Reflecting this is the fact that Armenia’s free economic zones (FEZs) are very focused on the IT and high-tech sectors. As things stand, there are four zones in the country, most of which are in or near the capital. The Alliance FEZ houses the Yerevan Computer R&D Institute and specialises in the production and export of innovative technologies in the areas of electronics, precision engineering and pharmaceuticals, among others.
Meanwhile, the ECOS FEZ specialises in high tech, with an emphasis on IT start-ups using blockchain technology and AI. Another free zone in Gyumri will be built in 2022, focusing on manufacturing, high tech and blockchain. All FEZs in Armenia provide companies in the tech space with preferential treatment on corporate profit tax, VAT, property tax and customs duties.
Generally, Armenia does not impose restrictions on foreign control and rights to private ownership and establishment, and business registration procedures are fast. The country has made great progress towards the liberalisation of its economy over the past decade – ranking first among the Commonwealth of Independent States in terms of FDI appeal, according to the World Bank.
Little wonder, therefore, that many of the leading global technology companies – including Intel, Microsoft, Google, IBM, and Synopsys – have a physical presence in the country. Mentor Graphics (a Siemens business), VMWare, D-Link and Oracle are also present, while Cisco carries out research and development functions in Armenia.
Alongside its universities, Armenia boasts the Enterprise Incubator Foundation – a government entity to support the start-up scene – as well as the Microsoft Innovation Center, the IBM Innovative Solutions and Technologies Center, the Armenian-Indian Center of Excellence, and the mLab Nokia Center.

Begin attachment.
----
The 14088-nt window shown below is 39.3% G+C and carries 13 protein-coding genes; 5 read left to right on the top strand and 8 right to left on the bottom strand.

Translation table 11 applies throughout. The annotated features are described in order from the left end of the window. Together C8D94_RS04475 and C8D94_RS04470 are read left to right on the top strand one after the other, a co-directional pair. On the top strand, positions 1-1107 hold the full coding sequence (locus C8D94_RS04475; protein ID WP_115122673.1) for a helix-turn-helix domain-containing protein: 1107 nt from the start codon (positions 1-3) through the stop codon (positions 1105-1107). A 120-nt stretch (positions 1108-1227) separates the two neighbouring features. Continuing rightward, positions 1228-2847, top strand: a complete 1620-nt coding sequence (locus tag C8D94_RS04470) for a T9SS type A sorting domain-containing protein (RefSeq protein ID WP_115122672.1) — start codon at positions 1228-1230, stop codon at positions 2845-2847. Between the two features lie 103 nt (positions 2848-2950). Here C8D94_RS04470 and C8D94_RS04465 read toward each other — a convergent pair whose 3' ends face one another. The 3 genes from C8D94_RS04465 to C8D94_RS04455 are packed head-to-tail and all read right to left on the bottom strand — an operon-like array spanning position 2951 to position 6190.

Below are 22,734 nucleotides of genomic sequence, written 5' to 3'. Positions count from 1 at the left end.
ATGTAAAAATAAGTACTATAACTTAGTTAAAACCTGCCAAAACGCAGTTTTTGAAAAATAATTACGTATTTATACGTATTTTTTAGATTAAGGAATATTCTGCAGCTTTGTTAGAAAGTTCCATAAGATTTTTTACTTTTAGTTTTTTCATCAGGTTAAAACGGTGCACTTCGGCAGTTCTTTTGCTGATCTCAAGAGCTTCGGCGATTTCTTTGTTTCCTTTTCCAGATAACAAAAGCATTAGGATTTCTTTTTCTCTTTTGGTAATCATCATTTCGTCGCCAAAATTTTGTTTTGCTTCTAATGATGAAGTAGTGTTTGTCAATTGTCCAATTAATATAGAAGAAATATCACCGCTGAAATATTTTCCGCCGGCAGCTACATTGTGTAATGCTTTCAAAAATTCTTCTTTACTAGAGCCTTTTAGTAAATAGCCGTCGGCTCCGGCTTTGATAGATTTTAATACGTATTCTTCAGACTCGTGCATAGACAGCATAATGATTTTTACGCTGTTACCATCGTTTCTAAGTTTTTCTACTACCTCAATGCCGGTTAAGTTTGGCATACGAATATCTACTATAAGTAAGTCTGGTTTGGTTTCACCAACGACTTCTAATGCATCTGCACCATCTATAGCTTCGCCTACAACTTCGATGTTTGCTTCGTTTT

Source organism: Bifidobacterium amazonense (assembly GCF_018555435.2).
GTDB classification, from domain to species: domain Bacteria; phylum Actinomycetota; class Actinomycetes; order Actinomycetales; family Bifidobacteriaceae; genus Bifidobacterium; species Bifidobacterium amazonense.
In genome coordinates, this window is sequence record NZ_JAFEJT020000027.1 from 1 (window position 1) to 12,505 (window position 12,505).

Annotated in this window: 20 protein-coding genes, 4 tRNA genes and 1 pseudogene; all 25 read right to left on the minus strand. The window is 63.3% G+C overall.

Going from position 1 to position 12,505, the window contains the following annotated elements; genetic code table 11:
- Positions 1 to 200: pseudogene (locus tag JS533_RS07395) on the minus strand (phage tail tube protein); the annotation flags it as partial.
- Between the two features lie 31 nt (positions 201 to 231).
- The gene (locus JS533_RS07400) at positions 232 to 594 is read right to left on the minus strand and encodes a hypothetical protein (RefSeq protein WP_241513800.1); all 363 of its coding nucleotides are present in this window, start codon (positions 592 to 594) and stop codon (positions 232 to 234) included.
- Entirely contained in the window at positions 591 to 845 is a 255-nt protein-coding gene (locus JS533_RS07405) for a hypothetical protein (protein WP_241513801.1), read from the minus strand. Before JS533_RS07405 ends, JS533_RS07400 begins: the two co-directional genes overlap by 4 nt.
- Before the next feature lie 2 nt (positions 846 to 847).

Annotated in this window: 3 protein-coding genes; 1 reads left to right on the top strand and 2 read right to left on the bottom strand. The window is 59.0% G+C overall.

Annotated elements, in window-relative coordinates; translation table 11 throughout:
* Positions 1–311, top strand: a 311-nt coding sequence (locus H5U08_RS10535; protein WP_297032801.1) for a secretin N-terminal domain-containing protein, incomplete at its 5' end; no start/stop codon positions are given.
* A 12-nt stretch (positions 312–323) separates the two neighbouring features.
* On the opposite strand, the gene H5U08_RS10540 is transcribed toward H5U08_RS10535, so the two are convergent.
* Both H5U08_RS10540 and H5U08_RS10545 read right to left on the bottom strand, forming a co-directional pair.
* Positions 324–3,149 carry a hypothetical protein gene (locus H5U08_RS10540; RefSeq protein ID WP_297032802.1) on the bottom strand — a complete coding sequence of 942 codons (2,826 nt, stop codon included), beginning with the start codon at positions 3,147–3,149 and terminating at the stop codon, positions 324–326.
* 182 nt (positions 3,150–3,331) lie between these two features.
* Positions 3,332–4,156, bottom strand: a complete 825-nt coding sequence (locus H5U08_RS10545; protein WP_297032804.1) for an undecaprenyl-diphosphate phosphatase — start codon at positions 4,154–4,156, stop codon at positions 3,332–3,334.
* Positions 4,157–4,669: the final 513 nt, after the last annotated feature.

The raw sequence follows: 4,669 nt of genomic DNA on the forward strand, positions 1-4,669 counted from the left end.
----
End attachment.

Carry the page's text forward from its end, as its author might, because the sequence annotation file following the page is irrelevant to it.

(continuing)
The acceleration of Armenia’s start-up ecosystem is highlighted by an increasing number of business ideas competitions, 'hackathons' and grant programmes. The first venture fund, Granatus Venture Fund I, was created in 2013 to capitalise on this trend, investing in early-stage, high-tech start-ups. The fund’s portfolio includes some 13 local companies that have raised more than $60m (29bn dram).
Some of Armenia’s most successful start-ups include Picsart (which attracted $45m, in part from the US’s Sequoia), Monitis (which was acquired by Malta’s GFI Software), Integrien (acquired by US-based VMWare for $100m), and LiveLook (acquired by Oracle). Vineti, a cloud-based platform created to simplify access to cell and gene therapy, is another star. Its 30-person team, coming from Armenia, Iran, Poland and Russia, have raised $47m.
As Armenian tech gains evermore international attention, Yerevan is fast becoming the region’s standout tech hub and driver of much-needed economic diversification. For foreign direct investors, tech and tourism are, by far, the city’s most exciting spaces for non-traditional investment, so to speak.
This is the fifth in Investment Monitor's 'Future of Eurasian Cities' series. Click here to read about Baku, here for our profile on Tbilisi, here for our feature on Almaty and here for the piece on Tashkent. In the coming weeks, we will cover Nur-Sultan.